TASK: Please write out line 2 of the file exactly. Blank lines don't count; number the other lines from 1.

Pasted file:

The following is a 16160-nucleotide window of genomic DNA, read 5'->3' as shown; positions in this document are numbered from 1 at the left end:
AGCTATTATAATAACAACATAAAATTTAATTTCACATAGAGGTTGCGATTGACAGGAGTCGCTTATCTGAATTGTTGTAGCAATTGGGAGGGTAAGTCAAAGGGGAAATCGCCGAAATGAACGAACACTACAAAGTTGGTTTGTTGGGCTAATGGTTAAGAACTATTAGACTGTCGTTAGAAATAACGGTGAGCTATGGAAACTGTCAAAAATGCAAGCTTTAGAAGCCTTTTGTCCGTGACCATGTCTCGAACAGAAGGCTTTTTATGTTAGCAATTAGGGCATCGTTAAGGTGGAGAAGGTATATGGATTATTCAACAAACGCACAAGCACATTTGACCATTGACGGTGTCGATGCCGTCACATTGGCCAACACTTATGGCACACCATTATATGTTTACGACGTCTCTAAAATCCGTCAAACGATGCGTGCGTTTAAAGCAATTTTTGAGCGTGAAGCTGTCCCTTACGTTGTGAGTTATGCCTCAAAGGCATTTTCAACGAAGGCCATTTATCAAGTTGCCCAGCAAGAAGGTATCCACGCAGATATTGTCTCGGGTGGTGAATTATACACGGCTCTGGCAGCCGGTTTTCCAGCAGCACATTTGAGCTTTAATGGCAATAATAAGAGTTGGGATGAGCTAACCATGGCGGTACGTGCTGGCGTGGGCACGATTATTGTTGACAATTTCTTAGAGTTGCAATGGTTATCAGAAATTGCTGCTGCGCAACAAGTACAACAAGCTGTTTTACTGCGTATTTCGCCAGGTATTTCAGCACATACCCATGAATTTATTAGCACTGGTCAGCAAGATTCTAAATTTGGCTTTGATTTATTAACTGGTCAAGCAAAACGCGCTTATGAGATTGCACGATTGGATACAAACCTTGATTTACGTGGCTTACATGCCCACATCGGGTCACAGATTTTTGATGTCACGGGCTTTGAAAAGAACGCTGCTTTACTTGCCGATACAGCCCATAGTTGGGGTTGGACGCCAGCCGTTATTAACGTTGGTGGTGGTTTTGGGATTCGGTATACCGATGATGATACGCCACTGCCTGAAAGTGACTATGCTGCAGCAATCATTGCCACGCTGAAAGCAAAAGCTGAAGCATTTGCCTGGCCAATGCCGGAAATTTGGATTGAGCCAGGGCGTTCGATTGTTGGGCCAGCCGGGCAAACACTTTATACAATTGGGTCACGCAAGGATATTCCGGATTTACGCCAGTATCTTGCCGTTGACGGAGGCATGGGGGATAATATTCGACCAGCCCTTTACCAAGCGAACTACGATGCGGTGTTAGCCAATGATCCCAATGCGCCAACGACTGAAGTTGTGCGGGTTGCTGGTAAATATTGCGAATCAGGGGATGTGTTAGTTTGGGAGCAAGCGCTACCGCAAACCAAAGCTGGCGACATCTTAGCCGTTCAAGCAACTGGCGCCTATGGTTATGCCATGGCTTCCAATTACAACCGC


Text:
AGCTATTATAATAACAACATAAAATTTAATTTCACATAGAGGTTGCGATTGACAGGAGTCGCTTATCTGAATTGTTGTAGCAATTGGGAGGGTAAGTCAAAGGGGAAATCGCCGAAATGAACGAACACTACAAAGTTGGTTTGTTGGGCTAATGGTTAAGAACTATTAGACTGTCGTTAGAAATAACGGTGAGCTATGGAAACTGTCAAAAATGCAAGCTTTAGAAGCCTTTTGTCCGTGACCATGTCTCGAACAGAAGGCTTTTTATGTTAGCAATTAGGGCATCGTTAAGGTGGAGAAGGTATATGGATTATTCAACAAACGCACAAGCACATTTGACCATTGACGGTGTCGATGCCGTCACATTGGCCAACACTTATGGCACACCATTATATGTTTACGACGTCTCTAAAATCCGTCAAACGATGCGTGCGTTTAAAGCAATTTTTGAGCGTGAAGCTGTCCCTTACGTTGTGAGTTATGCCTCAAAGGCATTTTCAACGAAGGCCATTTATCAAGTTGCCCAGCAAGAAGGTATCCACGCAGATATTGTCTCGGGTGGTGAATTATACACGGCTCTGGCAGCCGGTTTTCCAGCAGCACATTTGAGCTTTAATGGCAATAATAAGAGTTGGGATGAGCTAACCATGGCGGTACGTGCTGGCGTGGGCACGATTATTGTTGACAATTTCTTAGAGTTGCAATGGTTATCAGAAATTGCTGCTGCGCAACAAGTACAACAAGCTGTTTTACTGCGTATTTCGCCAGGTATTTCAGCACATACCCATGAATTTATTAGCACTGGTCAGCAAGATTCTAAATTTGGCTTTGATTTATTAACTGGTCAAGCAAAACGCGCTTATGAGATTGCACGATTGGATACAAACCTTGATTTACGTGGCTTACATGCCCACATCGGGTCACAGATTTTTGATGTCACGGGCTTTGAAAAGAACGCTGCTTTACTTGCCGATACAGCCCATAGTTGGGGTTGGACGCCAGCCGTTATTAACGTTGGTGGTGGTTTTGGGATTCGGTATACCGATGATGATACGCCACTGCCTGAAAGTGACTATGCTGCAGCAATCATTGCCACGCTGAAAGCAAAAGCTGAAGCATTTGCCTGGCCAATGCCGGAAATTTGGATTGAGCCAGGGCGTTCGATTGTTGGGCCAGCCGGGCAAACACTTTATACAATTGGGTCACGCAAGGATATTCCGGATTTACGCCAGTATCTTGCCGTTGACGGAGGCATGGGGGATAATATTCGACCAGCCCTTTACCAAGCGAACTACGATGCGGTGTTAGCCAATGATCCCAATGCGCCAACGACTGAAGTTGTGCGGGTTGCTGGTAAATATTGCGAATCAGGGGATGTGTTAGTTTGGGAGCAAGCGCTACCGCAAACCAAAGCTGGCGACATCTTAGCCGTTCAAGCAACTGGCGCCTATGGTTATGCCATGGCTTCCAATTACAACCGC